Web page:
One of these interesting psychological concepts is what we are going to explain today, through their definition and the theories that have addressed it. We talk about selective attention.
Selective attention: defining the concept
the selective attention, Also called focused attention, refers to the ability of an organism to focus its mind on a particular stimulus or task, Despite the presence of other environmental stimuli. In other words, it is when a person gives preference to certain stimuli and is able to attend to relevant stimuli and inhibit distractors. Its function its function is essential because of the limitation of the attention span.
To illustrate this, you can imagine that you have a shelf full of shoes, and since you are going for a run with friends, you need the “running” sneakers. Having to look for the shoes you need to put on, this task requires selective attention, so focus on the “slippers” to find and wear them.
Theories That Explain Selective Attention
There are several theoretical models that seek to explain how selective attention works. The best known are Broadbent, Treisman, Deutsch and Deutsch. All of these models are known as filter or bottle neck models because they predict that we cannot deal with all of the sensory input at once, so they try to explain why the material is passing through the filter. is selected.
But what characterizes each model? Here’s how.
Broadbent Rigid Filter Model
the donald broadbent model is one of the best known for attempting to explain attention processing and in particular selective attention. A work that began with the study of traffic controllers during the war. Broadbent noted that these professionals, because they receive many continuous messages that require attention, and are faced with a situation where they can only process one message at a time, so they must decide which is the most important. . Broadbent designed a “dichotomous listening” experiment to study the processes involved in shifting the focus of attention.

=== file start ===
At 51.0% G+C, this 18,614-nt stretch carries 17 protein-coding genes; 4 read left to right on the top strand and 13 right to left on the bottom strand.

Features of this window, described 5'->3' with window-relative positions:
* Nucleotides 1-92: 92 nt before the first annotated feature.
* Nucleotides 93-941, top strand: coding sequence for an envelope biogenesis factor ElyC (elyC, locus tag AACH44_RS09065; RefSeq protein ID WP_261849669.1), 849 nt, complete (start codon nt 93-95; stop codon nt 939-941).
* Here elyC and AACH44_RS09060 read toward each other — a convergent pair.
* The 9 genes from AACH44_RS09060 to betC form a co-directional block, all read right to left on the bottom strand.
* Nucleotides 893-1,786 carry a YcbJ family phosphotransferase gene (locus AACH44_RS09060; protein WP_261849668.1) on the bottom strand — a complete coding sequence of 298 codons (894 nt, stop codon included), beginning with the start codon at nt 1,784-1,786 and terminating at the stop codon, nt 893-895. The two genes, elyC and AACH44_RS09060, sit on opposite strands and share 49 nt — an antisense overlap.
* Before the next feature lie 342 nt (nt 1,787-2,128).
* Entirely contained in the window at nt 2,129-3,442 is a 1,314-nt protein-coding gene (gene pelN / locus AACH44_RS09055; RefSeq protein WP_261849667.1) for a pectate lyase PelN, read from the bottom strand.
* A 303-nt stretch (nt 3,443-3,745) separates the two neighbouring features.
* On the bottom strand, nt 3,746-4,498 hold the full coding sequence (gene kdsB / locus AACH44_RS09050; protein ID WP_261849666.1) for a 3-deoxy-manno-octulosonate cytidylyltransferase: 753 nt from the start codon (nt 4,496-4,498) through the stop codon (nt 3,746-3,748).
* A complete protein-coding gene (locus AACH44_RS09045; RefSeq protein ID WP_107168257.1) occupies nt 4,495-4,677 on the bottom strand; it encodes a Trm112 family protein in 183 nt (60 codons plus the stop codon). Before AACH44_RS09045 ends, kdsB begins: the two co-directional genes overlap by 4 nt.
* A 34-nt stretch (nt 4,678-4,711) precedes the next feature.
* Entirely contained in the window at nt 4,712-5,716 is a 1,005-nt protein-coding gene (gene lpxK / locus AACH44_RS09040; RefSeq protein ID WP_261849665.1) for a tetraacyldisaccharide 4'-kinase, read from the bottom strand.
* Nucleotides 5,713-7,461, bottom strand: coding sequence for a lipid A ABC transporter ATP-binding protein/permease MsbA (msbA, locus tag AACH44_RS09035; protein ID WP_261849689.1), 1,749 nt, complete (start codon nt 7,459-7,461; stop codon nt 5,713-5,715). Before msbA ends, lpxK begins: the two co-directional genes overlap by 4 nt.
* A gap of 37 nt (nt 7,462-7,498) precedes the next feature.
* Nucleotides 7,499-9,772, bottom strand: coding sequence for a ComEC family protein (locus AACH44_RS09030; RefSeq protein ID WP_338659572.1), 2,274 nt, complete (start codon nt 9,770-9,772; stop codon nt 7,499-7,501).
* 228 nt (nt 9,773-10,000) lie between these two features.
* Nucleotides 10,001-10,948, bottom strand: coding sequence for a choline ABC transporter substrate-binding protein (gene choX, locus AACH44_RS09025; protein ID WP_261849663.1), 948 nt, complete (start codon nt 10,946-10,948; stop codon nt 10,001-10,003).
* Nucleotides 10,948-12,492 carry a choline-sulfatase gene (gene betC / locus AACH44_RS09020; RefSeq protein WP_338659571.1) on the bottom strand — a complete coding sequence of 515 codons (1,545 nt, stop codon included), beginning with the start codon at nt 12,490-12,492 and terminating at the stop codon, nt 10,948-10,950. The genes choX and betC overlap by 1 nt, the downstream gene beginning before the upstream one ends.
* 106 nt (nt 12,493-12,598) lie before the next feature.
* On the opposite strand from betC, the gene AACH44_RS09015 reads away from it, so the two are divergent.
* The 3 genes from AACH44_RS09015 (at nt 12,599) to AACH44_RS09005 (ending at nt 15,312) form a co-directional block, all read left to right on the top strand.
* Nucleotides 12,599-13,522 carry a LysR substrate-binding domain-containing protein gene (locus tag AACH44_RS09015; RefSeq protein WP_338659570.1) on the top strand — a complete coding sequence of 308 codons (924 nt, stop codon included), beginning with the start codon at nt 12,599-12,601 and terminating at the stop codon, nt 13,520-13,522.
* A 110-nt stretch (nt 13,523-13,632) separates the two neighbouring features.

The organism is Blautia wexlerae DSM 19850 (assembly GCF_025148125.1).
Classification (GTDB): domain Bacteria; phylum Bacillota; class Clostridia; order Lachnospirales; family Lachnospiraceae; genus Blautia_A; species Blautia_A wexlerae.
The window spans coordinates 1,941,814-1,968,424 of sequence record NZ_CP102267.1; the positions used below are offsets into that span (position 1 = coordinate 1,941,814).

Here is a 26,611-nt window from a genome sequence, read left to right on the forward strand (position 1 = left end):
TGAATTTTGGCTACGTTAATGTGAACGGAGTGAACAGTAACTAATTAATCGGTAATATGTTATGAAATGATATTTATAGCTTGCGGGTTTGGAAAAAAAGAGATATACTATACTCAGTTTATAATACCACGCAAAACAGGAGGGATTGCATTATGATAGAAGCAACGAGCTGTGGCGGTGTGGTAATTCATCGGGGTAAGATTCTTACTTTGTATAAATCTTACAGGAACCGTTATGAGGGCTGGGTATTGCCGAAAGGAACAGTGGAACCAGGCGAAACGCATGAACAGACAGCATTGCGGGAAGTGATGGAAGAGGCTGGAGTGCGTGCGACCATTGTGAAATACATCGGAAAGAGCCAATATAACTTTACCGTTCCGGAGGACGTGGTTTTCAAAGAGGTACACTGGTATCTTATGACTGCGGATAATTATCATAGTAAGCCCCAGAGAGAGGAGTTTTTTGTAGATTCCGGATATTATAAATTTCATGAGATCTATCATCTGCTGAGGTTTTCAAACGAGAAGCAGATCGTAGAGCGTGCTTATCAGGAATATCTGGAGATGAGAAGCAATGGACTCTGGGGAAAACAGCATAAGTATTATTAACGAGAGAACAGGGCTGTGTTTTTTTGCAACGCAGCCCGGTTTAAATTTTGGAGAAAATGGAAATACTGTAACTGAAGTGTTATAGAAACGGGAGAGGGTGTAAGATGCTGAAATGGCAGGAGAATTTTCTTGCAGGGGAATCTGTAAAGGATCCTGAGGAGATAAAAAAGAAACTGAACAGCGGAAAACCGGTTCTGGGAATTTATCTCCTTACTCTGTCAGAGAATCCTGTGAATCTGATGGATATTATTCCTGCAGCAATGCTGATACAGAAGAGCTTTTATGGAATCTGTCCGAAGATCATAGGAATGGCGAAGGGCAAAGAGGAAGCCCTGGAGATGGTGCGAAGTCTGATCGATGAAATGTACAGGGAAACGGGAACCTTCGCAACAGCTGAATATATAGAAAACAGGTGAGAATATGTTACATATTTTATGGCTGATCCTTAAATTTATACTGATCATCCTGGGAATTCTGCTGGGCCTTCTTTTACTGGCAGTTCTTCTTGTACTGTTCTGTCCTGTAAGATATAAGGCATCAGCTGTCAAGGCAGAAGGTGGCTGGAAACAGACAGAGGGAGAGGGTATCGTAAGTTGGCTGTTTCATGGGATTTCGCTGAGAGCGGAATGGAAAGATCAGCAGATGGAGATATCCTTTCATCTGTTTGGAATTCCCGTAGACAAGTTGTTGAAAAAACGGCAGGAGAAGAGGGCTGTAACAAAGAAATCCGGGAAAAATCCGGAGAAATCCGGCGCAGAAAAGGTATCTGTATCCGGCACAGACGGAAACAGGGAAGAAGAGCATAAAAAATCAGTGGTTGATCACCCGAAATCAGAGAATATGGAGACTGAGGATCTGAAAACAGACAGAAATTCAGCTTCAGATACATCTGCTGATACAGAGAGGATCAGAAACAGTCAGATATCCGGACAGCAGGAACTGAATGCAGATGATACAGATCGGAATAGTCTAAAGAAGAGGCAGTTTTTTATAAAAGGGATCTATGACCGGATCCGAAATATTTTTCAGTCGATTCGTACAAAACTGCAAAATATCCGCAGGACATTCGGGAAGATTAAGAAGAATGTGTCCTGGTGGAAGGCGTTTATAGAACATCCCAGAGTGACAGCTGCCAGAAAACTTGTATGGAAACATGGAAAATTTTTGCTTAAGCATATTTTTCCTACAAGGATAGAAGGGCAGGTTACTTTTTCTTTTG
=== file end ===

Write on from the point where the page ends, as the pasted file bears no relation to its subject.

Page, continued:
Broadbent thinks that the information of all the stimuli occurring at a given moment enters the “sensory buffer” (damping center), Also called short-term warehouse. One of the inputs is selected by its physical characteristics to pass the filter. Because we have a limited ability to process information, the filter is designed to keep the information processing system from overloading.
Unselected sensory inputs remain briefly in the sensory buffer, and if they do not disappear quickly. Broadbent assumed that the filter rejected unattended messages in the early stages of processing.
His research and the work of dichotomous listening
In his research, he wanted to know how people could selectively focus their attention, And for that, he deliberately overloaded them with stimuli. The subjects received a lot of information, too much to deal with at the same time.
One of the ways Broadbent did this was to send simultaneous and different messages (a three-digit number) to the right and left ear. Participants were asked to repeat them while listening to the two messages. This is called a “dichotomous listening task”.